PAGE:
Psychology in the Public Sector

IGPPS ā€“ May update

IGPPS ā€“ May update

 

Hello, and welcome to the IGPPS update for May 2017. Our May meeting was on Friday 19th May, and we had a very busy agenda thanks to a number of earlier actions and feedback from the recent APS Interest Group Convenor meeting.

As I mentioned in the April update, we are commencing work on an online resource for Public Sector Psychologists in relation to supervision. We are looking for interested members to join a working group to help develop this resource and identify key references, contacts and resources. Expressions of Interest can be sent to me at drclareramsden@gmail.com.

We also discussed the use of social media to create networks for psychologists working in the public sector, and in the next few months will be putting out a call for Expressions of Interest for members to join a working group to help develop social media tools. If you think you might be interested, or know someone who would be, then again Iā€™d love to hear from you.

The APS Interest Group Convenors meeting was held on Friday 12th May, and was a fantastic opportunity to hear from other IGs about how they manage communications, networking and events, as well as receive an update on broader APS matters from the Executive Director and President. We discussed some options to create more links with other IGs of a similar focus, to better facilitate representation, engagement and resources.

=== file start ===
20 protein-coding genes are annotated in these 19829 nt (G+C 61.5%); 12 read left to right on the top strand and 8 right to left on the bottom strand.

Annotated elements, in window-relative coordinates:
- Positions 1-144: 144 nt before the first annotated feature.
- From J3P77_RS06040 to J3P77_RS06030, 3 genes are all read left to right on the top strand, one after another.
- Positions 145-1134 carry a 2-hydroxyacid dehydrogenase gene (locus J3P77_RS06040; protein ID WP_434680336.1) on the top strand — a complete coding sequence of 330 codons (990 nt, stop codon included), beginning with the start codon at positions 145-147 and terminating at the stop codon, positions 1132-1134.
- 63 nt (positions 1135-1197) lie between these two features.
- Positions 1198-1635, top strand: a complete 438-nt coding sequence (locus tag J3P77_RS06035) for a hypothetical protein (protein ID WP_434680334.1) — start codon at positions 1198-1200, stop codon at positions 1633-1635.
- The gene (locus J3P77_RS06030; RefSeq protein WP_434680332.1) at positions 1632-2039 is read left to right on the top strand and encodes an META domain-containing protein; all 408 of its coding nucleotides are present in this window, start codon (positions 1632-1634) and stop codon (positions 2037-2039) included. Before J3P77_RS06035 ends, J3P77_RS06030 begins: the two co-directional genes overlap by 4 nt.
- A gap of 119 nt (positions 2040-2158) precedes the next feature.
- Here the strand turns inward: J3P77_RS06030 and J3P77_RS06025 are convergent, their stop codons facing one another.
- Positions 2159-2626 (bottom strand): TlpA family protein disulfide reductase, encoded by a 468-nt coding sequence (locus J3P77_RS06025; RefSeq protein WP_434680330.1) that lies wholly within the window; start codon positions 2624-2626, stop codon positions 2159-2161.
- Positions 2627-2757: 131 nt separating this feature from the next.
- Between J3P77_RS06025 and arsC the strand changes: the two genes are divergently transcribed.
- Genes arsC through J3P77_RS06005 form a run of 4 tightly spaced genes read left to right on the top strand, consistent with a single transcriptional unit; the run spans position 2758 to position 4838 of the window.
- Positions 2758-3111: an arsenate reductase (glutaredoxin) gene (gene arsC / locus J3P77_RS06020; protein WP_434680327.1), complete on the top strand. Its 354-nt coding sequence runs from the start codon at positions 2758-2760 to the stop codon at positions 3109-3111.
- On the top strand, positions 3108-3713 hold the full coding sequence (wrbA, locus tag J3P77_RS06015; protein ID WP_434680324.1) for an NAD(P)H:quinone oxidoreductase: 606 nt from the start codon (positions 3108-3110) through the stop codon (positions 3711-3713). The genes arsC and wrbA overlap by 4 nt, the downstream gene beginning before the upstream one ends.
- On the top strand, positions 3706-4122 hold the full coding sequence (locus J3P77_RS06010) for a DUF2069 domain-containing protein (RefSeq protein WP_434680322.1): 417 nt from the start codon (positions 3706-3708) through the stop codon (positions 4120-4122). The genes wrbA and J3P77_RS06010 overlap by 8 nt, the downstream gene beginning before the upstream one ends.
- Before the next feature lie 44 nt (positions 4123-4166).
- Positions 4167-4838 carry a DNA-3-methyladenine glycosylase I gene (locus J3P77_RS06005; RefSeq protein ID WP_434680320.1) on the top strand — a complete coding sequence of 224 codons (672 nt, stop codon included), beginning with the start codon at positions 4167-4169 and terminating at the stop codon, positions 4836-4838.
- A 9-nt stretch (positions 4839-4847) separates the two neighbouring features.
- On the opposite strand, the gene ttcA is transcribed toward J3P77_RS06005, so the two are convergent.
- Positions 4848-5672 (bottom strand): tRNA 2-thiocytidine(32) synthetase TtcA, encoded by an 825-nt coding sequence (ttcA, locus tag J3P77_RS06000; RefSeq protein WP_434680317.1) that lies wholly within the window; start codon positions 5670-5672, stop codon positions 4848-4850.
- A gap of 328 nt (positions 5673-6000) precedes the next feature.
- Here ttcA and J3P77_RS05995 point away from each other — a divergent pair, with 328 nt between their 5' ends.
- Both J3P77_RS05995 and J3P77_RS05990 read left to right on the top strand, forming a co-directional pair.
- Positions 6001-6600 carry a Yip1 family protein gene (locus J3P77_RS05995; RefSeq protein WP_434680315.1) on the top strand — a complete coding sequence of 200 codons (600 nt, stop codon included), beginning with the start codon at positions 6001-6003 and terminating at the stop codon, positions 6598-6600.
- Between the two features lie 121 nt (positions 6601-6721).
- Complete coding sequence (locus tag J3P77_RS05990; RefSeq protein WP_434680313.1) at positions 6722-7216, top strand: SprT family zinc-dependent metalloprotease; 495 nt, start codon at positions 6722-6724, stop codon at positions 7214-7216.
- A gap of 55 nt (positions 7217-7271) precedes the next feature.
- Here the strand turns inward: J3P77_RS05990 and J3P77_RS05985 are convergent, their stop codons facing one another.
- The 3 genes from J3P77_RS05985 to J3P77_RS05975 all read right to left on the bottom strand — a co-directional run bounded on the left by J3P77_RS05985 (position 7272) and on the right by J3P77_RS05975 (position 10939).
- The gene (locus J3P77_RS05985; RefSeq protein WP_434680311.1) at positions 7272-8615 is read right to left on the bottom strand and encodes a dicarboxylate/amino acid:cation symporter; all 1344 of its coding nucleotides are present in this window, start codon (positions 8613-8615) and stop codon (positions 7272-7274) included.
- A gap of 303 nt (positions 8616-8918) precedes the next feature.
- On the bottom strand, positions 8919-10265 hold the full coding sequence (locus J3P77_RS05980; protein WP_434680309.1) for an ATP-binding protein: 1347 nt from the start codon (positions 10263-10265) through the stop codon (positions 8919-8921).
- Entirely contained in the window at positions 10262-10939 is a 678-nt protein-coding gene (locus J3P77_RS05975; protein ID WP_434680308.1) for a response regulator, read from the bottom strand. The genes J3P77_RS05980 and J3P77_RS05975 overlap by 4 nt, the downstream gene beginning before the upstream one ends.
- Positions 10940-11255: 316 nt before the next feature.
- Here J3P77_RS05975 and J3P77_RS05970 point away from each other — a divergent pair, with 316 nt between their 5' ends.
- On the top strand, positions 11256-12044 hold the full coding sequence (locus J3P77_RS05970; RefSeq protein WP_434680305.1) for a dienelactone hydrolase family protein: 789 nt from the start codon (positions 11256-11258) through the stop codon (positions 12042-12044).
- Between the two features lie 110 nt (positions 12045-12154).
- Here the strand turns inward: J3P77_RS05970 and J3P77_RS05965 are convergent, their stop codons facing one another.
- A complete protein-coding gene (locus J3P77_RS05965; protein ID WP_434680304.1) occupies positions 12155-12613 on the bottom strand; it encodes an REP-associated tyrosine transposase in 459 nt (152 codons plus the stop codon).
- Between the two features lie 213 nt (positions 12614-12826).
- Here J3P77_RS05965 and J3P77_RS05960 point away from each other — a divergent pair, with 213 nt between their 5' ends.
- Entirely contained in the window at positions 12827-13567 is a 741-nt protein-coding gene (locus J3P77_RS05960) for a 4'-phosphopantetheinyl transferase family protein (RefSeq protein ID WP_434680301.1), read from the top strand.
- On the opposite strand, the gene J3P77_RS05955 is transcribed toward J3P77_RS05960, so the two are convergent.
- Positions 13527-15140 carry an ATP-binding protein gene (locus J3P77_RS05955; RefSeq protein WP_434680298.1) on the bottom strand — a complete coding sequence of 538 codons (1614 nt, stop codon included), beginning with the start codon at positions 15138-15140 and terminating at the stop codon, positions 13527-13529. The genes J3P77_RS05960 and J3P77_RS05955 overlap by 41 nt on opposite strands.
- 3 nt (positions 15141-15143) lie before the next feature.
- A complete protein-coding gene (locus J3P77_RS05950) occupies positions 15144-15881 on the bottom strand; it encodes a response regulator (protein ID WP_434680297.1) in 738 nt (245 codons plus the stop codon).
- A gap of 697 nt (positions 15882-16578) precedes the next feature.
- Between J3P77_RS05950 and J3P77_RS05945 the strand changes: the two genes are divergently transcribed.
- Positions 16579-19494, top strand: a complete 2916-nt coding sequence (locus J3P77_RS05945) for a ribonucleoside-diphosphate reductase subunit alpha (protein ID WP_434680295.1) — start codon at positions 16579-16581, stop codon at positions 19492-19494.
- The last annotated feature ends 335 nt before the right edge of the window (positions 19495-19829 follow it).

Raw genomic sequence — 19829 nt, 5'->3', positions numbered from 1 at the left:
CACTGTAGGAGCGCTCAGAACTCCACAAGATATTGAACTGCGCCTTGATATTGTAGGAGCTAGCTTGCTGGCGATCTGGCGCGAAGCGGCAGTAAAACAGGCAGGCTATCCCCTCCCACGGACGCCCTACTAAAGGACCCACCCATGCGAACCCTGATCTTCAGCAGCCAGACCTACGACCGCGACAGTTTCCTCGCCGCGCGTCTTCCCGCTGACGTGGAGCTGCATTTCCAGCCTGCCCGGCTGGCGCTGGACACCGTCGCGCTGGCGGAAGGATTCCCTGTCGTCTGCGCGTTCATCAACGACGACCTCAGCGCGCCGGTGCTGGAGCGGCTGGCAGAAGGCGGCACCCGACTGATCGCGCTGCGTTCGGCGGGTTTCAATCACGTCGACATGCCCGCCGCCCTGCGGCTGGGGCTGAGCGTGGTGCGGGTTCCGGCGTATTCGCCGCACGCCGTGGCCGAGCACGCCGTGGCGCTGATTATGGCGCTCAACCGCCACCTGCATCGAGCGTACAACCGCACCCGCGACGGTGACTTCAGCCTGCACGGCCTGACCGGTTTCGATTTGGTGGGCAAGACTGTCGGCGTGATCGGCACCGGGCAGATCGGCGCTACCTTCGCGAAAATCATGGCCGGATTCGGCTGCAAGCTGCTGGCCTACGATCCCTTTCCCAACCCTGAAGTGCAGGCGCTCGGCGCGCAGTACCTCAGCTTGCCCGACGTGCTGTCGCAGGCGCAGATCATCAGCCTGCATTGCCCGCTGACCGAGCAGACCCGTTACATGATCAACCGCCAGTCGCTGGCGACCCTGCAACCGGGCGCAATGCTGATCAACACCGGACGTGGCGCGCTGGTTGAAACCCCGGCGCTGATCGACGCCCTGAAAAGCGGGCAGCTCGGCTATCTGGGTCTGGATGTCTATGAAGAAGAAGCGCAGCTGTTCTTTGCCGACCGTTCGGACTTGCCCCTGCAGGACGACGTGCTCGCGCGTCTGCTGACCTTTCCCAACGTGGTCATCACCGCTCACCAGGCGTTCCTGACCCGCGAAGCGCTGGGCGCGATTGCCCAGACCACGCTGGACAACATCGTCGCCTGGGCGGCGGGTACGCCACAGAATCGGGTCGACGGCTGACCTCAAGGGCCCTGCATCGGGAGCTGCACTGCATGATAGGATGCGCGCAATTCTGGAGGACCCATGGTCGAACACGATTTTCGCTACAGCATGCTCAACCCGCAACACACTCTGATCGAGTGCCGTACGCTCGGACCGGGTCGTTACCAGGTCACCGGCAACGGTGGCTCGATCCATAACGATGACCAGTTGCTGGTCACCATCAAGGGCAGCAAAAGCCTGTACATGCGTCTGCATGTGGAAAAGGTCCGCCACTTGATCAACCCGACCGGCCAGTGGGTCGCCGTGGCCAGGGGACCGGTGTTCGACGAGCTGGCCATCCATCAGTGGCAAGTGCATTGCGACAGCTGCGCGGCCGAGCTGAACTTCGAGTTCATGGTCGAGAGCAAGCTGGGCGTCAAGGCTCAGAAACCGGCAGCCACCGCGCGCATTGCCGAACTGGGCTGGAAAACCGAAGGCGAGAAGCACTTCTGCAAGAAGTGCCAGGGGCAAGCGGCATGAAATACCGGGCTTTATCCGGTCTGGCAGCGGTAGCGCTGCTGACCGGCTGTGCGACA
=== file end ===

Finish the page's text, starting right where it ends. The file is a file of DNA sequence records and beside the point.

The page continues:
Finally, please continue to remind your colleagues about this interest group and to circulate these updates if you have colleagues who might be interested. We have a membership option for non-APS members (https://aps-forms.formstack.com/forms/ig_app_form), and membership renewal is a great time to join an Interest Group or two.

Our next meeting is scheduled for Friday 16th June; if you have anything you would like to add to our agenda or any comments on this update, please let me know.

Kind regards,

 

Clare Ramsden

Convenor, Interest Group for Psychology in the Public Sector